• I opened up an after-tax account with PeerStreet and funded it with $7,000, which I wrote about here.
  • I opened a self-directed IRA in April and rolled over the ~$70,000 in cash that I had sitting in an IRA brokerage account with TD Ameritrade. I then fully invested this money on the PeerStreet platform, which you can see detailed here.
  • It wasn’t too long ago that I wrote about my humble beginning in the peer to peer lending market, but since finding alternatives I have slowly been withdrawing my $7,000 investment as it becomes available (i.e paid back). I currently only have about $4,000 still invested, which will likely take another year before I can withdraw the remaining balance. The way I looked at it is I could either earn 5.5% investing in unsecured consumer loans or I could earn 7.5% or higher with asset backed loans through PeerStreet. I liked the higher return paired with the margin of safety due to the fact that it was secured by hard assets.
  • I started up an automatic investment of $500/month to increase my investment at Rich Uncles, a Commercial REIT. This was an account I originally funded back in May of 2015. In February I invested a lump sum of $4,500 in addition to the monthly automated investment.
  • I started up another automatic investment of $1,000/month to an after-tax brokerage account with TD Ameritrade, where it is currently just building up a cash balance.
  • In August I put $20,000 into 5-month CDs at 3% interest offered by the credit union we bank with, Navy Federal Credit Union.

Other Money Moves We Plan To Make:

  • As alluded to above in review of our BIG 5 money moves, we gave our tenant notice, he moved out, and after making some repairs we plan to list our condo for sale. We currently have about $100,000 in equity based on the latest comp this month but are only carrying it at $85,000 in our net worth figure. This is because with a sales price of $250K, at a 5% commission rate we plan to pay $12,500 in commissions, and will end up spending about $2,500 to $4,000 in repairs. We are confident we can sell it at $250K but are hopeful for a higher price.
  • After we close the sale above, we plan to deploy $30,000 in Life Settlements (post to come soon).
  • We will also use part of the proceeds from the sale to pay down the remaining $21,600 on our mortgage to stay on target of achieving our 7-year goal.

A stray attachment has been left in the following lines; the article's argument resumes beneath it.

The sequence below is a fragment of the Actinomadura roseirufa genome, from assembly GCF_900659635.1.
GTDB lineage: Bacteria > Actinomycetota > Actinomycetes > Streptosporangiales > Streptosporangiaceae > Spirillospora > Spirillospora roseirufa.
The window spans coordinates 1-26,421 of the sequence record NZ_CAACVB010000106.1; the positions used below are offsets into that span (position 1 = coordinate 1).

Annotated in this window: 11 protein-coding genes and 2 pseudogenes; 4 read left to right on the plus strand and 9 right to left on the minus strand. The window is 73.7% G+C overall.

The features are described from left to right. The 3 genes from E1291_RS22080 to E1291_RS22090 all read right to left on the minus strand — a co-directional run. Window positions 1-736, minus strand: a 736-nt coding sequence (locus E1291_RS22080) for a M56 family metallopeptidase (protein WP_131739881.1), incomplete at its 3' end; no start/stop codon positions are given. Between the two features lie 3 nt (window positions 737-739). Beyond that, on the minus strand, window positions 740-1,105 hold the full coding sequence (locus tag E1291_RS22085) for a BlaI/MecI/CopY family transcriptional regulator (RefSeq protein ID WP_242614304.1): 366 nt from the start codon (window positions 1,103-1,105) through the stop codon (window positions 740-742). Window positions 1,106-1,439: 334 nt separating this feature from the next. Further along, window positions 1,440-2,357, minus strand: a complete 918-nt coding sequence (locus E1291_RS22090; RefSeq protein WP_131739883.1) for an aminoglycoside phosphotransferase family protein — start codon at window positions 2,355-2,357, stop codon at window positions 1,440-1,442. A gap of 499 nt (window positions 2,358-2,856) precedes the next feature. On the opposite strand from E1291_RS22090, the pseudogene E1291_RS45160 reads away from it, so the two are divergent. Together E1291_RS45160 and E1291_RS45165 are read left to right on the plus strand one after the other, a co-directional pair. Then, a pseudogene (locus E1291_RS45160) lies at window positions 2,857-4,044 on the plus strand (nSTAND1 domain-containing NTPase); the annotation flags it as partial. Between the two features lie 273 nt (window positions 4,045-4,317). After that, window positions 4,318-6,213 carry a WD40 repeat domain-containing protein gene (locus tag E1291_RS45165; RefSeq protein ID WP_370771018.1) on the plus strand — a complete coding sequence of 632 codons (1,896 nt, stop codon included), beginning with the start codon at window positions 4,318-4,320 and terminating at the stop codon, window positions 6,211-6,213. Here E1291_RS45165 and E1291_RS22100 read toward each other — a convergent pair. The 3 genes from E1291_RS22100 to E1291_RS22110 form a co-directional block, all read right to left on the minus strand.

That’s about all I have been up to on the money front. As you have witnessed from the increased amount of guests posts, I have been trying to relax and enjoy this fleeting summer, but I’m now getting a bit antsy in my pansty to be done with this hot weather. As I write this it has been 112+ this past week.

Oh, I almost forgot to share a few things that I have really enjoyed over the past couple months:

  1. Berkshire Hathaway Letters to Shareholders – A lot of these letters are posted for free on the Berkshire website, but I decided to buy the book that had all the letters from 1965-2014, which includes letters not posted on the internet for free. It has been absolutely fascinating to read Warren and Charlie’s success story through these letters. I started in 1965 and have currently read through 2003. There is so much business and investment wisdom in these letters. I highly recommend you pick a copy of this up or at least go read the letters for FREE on the website.
  2. American Playboy: The Hugh Hefner Story – Another fascinating story of how the Playboy empire was built. Hugh was really a brilliant visionary.
  3. Genius – A short series on Albert Einstein.
  4. Invest Like The Best – A podcast hosted by Patrick O’Shaughnessy, a fantastic interviewer, with some incredible guests. This guy is my age and he makes me feel like I know nothing, but in a good way. He also pens the blog Investor Field Guide.

Needless to say, I have been in consumption rather than production mode. Well, the ratio has just shifted.

Until next time…

– Gen Y Finance Guy

Gen Y Finance Guy

Hey, I’m Dom - the man behind the cartoon. You’ll notice that I sign off as "Gen Y Finance Guy" on all my posts, due to the fact that I write this blog anonymously (at least for now). I like to think of myself as the Chief Freedom Officer here of my little corner of the internet. In the real world, I’m a former 30-something C-Suite executive turned entrepreneur turned capital allocator. I am trying to humanize finance by sharing my own journey to Financial Freedom. I believe in total honesty and transparency. That is why before I ever started blogging, I decided that I would share all of my own financial stats. I do this not to brag, but instead to inspire motivate, and also to hold myself accountable. My goal is to be a beacon of hope, motivation, and inspiration, for you, the reader, by living life by example and sharing it all here on the blog. My sincere hope is that you will be able to learn from me - both from my successes and my failures! Read More